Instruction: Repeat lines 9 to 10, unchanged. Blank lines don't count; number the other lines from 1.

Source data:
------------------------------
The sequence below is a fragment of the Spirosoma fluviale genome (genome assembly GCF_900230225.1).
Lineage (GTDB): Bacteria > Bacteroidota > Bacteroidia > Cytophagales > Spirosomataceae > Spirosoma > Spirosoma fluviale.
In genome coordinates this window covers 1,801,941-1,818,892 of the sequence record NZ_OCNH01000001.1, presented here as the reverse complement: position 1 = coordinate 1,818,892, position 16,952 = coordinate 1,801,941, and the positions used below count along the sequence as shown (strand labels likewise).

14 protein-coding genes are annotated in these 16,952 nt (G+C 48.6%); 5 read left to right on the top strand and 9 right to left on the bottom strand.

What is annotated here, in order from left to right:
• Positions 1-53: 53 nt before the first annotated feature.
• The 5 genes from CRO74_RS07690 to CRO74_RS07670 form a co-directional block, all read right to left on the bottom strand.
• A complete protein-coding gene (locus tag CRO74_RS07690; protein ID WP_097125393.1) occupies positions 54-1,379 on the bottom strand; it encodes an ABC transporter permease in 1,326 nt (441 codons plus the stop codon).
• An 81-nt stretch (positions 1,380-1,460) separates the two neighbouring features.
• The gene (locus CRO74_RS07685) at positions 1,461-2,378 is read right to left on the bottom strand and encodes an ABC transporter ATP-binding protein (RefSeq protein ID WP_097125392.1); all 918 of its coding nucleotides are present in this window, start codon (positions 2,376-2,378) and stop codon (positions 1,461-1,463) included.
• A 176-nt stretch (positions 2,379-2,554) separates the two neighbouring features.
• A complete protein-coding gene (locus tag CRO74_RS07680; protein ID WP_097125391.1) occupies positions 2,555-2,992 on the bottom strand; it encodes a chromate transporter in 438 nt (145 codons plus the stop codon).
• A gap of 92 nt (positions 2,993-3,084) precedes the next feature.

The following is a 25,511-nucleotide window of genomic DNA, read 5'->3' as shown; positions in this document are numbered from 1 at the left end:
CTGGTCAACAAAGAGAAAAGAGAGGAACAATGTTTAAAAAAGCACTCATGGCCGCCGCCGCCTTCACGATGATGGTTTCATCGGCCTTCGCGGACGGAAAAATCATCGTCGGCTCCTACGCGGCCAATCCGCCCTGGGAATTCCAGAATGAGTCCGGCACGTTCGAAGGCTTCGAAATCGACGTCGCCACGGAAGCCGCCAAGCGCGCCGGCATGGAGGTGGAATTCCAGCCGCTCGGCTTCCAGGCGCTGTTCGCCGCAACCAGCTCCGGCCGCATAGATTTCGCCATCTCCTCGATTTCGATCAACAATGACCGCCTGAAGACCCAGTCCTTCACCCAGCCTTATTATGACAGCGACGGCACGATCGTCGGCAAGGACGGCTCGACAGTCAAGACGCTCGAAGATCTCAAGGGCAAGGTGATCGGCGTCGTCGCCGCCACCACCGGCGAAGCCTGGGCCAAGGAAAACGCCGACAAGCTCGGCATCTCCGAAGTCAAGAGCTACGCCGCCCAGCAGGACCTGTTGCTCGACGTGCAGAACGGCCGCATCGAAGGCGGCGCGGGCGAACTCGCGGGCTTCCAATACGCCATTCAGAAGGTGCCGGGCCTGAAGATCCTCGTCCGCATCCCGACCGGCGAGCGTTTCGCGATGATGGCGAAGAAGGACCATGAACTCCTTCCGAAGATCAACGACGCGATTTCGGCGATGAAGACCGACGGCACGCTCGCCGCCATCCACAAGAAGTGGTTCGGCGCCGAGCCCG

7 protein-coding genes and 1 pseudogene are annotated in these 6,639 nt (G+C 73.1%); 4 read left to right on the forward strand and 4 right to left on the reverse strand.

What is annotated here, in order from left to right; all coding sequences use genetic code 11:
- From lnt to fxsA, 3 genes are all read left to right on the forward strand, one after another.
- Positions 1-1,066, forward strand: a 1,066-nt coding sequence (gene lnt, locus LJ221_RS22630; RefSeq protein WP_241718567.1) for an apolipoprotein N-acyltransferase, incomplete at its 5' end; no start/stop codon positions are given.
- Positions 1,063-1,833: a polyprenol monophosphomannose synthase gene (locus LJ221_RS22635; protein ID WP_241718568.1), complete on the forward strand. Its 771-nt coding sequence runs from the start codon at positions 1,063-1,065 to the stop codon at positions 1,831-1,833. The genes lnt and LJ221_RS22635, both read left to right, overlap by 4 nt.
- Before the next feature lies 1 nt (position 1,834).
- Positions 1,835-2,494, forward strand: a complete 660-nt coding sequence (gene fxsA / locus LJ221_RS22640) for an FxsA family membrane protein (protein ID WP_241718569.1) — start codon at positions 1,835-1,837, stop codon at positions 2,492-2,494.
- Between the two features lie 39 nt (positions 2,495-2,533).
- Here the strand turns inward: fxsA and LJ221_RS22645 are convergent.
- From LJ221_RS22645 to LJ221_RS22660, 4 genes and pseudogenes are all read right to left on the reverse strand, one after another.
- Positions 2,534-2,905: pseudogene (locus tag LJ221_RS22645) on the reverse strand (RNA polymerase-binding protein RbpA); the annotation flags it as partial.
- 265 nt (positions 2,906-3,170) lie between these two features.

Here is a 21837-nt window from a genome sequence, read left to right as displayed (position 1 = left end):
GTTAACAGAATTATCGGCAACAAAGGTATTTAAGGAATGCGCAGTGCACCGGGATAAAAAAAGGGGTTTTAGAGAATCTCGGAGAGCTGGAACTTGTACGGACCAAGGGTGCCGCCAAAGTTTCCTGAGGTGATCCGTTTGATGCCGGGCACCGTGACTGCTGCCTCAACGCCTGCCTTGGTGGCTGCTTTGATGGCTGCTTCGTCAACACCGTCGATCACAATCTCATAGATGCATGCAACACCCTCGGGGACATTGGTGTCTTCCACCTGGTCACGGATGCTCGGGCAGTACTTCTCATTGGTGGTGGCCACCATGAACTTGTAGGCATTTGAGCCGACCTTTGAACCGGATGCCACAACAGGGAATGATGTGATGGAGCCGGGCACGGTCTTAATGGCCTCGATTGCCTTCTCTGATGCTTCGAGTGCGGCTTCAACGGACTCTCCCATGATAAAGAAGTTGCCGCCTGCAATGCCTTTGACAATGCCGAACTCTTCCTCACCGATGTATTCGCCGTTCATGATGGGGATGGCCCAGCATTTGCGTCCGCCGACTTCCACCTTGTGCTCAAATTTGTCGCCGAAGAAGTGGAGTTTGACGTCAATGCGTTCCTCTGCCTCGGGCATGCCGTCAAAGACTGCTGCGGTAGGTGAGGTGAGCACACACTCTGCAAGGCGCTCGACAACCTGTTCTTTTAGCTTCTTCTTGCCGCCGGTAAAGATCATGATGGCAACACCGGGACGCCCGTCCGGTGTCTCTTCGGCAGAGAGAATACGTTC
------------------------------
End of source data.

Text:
• An 81-nt stretch (positions 1,380-1,460) separates the two neighbouring features.
• The gene (locus CRO74_RS07685) at positions 1,461-2,378 is read right to left on the bottom strand and encodes an ABC transporter ATP-binding protein (RefSeq protein ID WP_097125392.1); all 918 of its coding nucleotides are present in this window, start codon (positions 2,376-2,378) and stop codon (positions 1,461-1,463) included.